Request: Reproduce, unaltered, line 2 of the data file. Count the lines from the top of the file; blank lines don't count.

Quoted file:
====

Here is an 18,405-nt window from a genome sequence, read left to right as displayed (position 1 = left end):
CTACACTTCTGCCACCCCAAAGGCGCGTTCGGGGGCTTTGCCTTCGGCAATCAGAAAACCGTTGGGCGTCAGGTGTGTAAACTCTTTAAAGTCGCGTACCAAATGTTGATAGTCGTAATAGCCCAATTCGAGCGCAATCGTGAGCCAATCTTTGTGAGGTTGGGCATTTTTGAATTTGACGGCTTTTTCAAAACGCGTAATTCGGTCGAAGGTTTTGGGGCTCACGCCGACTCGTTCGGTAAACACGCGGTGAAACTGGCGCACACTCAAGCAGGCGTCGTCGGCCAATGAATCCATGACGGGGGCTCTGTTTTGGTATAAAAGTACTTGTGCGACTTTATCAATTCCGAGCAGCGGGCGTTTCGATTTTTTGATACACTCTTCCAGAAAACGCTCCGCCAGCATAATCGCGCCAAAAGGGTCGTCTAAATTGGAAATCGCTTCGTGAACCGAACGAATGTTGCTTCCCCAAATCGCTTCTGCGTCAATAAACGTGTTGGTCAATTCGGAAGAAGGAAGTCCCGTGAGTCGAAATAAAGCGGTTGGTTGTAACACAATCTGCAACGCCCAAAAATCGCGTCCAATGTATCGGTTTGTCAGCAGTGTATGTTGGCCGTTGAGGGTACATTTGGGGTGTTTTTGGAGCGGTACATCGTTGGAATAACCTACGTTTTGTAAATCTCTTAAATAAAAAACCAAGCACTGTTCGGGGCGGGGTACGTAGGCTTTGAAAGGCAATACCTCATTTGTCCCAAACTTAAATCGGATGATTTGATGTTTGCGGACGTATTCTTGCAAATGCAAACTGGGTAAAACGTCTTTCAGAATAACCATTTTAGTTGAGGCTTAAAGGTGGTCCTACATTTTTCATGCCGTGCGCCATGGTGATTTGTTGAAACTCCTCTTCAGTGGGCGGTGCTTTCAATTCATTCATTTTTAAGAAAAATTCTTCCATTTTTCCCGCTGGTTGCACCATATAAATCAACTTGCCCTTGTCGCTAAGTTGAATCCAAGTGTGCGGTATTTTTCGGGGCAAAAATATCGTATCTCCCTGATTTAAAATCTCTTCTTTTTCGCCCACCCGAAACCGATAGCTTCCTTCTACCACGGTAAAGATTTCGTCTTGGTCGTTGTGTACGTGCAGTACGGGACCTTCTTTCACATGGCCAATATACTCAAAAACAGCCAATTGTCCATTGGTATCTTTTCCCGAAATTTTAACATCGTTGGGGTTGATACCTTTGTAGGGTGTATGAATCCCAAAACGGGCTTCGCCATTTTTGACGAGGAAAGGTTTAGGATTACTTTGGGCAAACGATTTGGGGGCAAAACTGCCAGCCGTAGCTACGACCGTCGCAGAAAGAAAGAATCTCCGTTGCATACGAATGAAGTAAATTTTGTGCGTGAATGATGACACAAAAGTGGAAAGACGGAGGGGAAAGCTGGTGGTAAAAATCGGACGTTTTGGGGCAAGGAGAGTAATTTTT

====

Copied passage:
CTACACTTCTGCCACCCCAAAGGCGCGTTCGGGGGCTTTGCCTTCGGCAATCAGAAAACCGTTGGGCGTCAGGTGTGTAAACTCTTTAAAGTCGCGTACCAAATGTTGATAGTCGTAATAGCCCAATTCGAGCGCAATCGTGAGCCAATCTTTGTGAGGTTGGGCATTTTTGAATTTGACGGCTTTTTCAAAACGCGTAATTCGGTCGAAGGTTTTGGGGCTCACGCCGACTCGTTCGGTAAACACGCGGTGAAACTGGCGCACACTCAAGCAGGCGTCGTCGGCCAATGAATCCATGACGGGGGCTCTGTTTTGGTATAAAAGTACTTGTGCGACTTTATCAATTCCGAGCAGCGGGCGTTTCGATTTTTTGATACACTCTTCCAGAAAACGCTCCGCCAGCATAATCGCGCCAAAAGGGTCGTCTAAATTGGAAATCGCTTCGTGAACCGAACGAATGTTGCTTCCCCAAATCGCTTCTGCGTCAATAAACGTGTTGGTCAATTCGGAAGAAGGAAGTCCCGTGAGTCGAAATAAAGCGGTTGGTTGTAACACAATCTGCAACGCCCAAAAATCGCGTCCAATGTATCGGTTTGTCAGCAGTGTATGTTGGCCGTTGAGGGTACATTTGGGGTGTTTTTGGAGCGGTACATCGTTGGAATAACCTACGTTTTGTAAATCTCTTAAATAAAAAACCAAGCACTGTTCGGGGCGGGGTACGTAGGCTTTGAAAGGCAATACCTCATTTGTCCCAAACTTAAATCGGATGATTTGATGTTTGCGGACGTATTCTTGCAAATGCAAACTGGGTAAAACGTCTTTCAGAATAACCATTTTAGTTGAGGCTTAAAGGTGGTCCTACATTTTTCATGCCGTGCGCCATGGTGATTTGTTGAAACTCCTCTTCAGTGGGCGGTGCTTTCAATTCATTCATTTTTAAGAAAAATTCTTCCATTTTTCCCGCTGGTTGCACCATATAAATCAACTTGCCCTTGTCGCTAAGTTGAATCCAAGTGTGCGGTATTTTTCGGGGCAAAAATATCGTATCTCCCTGATTTAAAATCTCTTCTTTTTCGCCCACCCGAAACCGATAGCTTCCTTCTACCACGGTAAAGATTTCGTCTTGGTCGTTGTGTACGTGCAGTACGGGACCTTCTTTCACATGGCCAATATACTCAAAAACAGCCAATTGTCCATTGGTATCTTTTCCCGAAATTTTAACATCGTTGGGGTTGATACCTTTGTAGGGTGTATGAATCCCAAAACGGGCTTCGCCATTTTTGACGAGGAAAGGTTTAGGATTACTTTGGGCAAACGATTTGGGGGCAAAACTGCCAGCCGTAGCTACGACCGTCGCAGAAAGAAAGAATCTCCGTTGCATACGAATGAAGTAAATTTTGTGCGTGAATGATGACACAAAAGTGGAAAGACGGAGGGGAAAGCTGGTGGTAAAAATCGGACGTTTTGGGGCAAGGAGAGTAATTTTT